INDIANAPOLIS — After the Michigan women’s basketball team opened the season with a 79-point performance on the road against Alabama, it appeared that scoring would not be a major issue. But as the season progressed, the Wolverines’ inability to produce offensively proved to be the team’s Achilles heel, culminating in a season-ending stretch of dismal offensive performances. The Wolverines scored 43 points or less in four of their last six games, including Thursday’s 70-42 Big Ten Tournament loss to Iowa.

“Probably the thing that has been most difficult is not being able to gain that offensive confidence,” Michigan coach Cheryl Burnett said. “There are many reasons for that. I guess if we figured out the reasons it wouldn’t have happened. (We haven’t been) able to gain confidence during a game to know that we’ll be able to score that basket and build the young players’ confidence along with that.”

In Thursday’s matchup, Iowa coach Lisa Bluder employed a 2-3 zone to stifle Michigan’s offensive rhythm. With athletic guard Crystal Smith hounding the Wolverines on the perimeter, and a litany of large Hawkeyes patrolling the paint, the strategy proved to be extraordinarily effective.

“I just felt like we did very well defensively,” Bluder said. “We wanted to make them prove it from outside. We respect (Michigan senior co-captain) Tabitha Pool, as far as her penetration, very much. And we don’t match up with her very well. So we felt like zone was the best way to go.”

Despite Pool’s outstanding athletic ability, she was unable to find open looks against the intense interior pressure of Iowa’s zone. She finished with just nine points on 4-for-16 shooting.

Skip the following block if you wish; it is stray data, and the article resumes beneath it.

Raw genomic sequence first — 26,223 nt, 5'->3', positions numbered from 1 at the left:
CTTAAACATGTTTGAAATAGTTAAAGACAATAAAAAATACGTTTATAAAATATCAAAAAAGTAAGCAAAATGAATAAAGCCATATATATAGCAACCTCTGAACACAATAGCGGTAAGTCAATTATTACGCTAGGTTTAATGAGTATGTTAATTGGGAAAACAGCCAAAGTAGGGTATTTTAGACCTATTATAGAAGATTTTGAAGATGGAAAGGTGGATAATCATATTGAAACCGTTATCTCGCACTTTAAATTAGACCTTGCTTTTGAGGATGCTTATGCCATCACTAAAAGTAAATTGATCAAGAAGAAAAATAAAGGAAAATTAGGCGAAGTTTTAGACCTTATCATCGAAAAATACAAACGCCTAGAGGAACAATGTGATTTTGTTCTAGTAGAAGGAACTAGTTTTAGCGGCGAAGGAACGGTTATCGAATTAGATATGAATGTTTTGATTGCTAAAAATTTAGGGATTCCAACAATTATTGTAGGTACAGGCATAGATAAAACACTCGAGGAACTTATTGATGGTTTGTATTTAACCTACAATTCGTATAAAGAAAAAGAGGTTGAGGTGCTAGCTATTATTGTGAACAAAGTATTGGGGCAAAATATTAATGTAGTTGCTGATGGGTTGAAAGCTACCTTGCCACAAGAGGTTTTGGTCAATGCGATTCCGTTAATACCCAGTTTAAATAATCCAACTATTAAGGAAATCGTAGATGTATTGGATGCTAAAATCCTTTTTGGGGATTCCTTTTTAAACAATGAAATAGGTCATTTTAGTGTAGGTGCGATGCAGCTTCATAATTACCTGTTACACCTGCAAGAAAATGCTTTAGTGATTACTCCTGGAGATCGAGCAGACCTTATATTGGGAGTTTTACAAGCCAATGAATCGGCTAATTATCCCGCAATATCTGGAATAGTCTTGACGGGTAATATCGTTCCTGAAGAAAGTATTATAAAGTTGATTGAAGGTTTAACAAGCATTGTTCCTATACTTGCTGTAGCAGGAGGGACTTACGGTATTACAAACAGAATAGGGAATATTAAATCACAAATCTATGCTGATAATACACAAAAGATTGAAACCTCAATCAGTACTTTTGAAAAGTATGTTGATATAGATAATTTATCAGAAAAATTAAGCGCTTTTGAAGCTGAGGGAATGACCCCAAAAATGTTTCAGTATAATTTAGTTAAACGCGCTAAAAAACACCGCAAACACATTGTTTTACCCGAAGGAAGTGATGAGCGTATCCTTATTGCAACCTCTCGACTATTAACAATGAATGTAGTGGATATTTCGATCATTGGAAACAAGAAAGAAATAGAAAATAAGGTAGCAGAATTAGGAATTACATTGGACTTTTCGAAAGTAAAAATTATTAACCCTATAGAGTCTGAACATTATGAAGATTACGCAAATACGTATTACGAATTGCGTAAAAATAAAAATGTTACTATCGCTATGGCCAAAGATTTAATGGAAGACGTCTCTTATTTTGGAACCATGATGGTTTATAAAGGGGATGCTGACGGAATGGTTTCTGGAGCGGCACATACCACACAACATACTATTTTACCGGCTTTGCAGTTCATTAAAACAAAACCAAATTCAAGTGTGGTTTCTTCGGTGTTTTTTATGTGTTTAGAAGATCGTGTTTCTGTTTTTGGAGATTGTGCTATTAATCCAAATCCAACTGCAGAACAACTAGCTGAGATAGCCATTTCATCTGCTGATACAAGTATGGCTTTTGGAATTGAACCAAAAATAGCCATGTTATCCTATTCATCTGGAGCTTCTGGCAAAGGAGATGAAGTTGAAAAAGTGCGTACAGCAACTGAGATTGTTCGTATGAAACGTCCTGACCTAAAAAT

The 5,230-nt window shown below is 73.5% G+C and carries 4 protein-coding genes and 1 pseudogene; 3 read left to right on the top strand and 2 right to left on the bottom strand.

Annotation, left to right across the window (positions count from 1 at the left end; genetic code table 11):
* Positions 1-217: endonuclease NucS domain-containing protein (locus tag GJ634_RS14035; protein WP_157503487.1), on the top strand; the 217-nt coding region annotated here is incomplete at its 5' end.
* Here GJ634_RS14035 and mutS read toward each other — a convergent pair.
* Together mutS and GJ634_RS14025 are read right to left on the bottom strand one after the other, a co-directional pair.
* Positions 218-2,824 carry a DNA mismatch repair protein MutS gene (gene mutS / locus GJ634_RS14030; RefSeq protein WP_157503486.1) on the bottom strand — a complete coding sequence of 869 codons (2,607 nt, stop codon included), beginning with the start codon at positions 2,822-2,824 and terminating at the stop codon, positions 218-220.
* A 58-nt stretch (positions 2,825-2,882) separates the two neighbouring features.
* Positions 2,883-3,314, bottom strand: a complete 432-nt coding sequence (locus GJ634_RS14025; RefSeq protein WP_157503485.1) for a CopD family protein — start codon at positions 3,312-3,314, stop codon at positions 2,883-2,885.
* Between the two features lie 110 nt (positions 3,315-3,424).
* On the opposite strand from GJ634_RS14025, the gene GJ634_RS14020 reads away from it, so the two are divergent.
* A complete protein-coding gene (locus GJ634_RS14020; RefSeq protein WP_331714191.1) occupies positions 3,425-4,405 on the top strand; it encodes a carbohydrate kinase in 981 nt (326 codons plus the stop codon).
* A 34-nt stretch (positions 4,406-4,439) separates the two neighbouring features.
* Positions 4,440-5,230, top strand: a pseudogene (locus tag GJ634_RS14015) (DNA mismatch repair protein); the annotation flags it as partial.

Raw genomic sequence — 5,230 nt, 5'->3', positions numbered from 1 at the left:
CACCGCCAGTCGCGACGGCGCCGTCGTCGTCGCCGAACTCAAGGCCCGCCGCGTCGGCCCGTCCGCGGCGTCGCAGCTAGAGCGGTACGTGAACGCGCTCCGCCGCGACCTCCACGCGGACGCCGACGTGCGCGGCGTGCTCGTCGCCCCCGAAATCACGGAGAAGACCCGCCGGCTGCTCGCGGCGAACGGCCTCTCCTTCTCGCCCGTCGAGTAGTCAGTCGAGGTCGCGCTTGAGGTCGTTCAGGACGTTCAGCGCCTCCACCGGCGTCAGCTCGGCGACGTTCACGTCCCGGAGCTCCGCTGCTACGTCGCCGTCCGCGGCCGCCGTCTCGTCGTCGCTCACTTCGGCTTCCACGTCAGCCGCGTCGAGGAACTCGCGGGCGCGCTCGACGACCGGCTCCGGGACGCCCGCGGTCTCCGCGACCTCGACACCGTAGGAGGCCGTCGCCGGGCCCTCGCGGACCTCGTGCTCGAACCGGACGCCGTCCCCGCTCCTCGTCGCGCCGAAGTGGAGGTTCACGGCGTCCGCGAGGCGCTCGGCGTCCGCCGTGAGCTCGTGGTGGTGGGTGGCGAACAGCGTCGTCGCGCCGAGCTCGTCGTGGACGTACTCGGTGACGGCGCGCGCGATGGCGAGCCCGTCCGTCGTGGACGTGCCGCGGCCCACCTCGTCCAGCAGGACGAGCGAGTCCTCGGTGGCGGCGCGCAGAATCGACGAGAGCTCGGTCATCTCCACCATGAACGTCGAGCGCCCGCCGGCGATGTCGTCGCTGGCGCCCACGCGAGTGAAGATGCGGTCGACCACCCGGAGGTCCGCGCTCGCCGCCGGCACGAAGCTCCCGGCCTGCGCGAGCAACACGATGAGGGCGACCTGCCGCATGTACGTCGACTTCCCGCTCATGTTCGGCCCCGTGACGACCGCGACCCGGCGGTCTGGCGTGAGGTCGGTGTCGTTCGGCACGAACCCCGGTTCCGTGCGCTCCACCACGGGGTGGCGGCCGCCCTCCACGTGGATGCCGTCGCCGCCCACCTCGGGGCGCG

With Pool struggling, the Wolverines were forced to look elsewhere for offensive production. Senior BreAnne McPhilamy picked up some of the slack, searching out the soft spots in the zone to score a career-high 12 points on 6-for-7 shooting. But beyond McPhilamy’s jumpshots from the elbow, Michigan simply could not find open shots. The Wolverines were forced to hoist up contested long-range attempts, and they went just 3-for-23 from downtown. And with Iowa making clutch baskets on the other end, Michigan never strung together more than five consecutive points.

“There’s no question, that offensively, we have certain people that can do certain things well,” Burnett said. “And we have limitations. Once people take away what our strengths are, we absolutely have some difficult times scoring.”

The Iowa game was the culmination of a trend haunting the Wolverines throughout the latter part of the season. They shot a combined 32 percent in their final seven games, all of which were against opponents they had played earlier in the season.

“There’s nothing really that’s changed or that we’ve gotten worse at,” Burnett said. “It’s just that the scouting reports get better.”

Iowa proved to be the perfect example of the Michigan’s dwindling offensive production against teams they previously played. In the Wolverines’ first contest against the Hawkeyes on Jan. 27, they scored 61 points on 39 percent shooting. In their second matchup on Feb. 19, Michigan scored 59 points on 37 percent shooting. And finally, on Thursday, the Wolverines ended their season with just 42 points, making only 32 percent of their field goal attempts.


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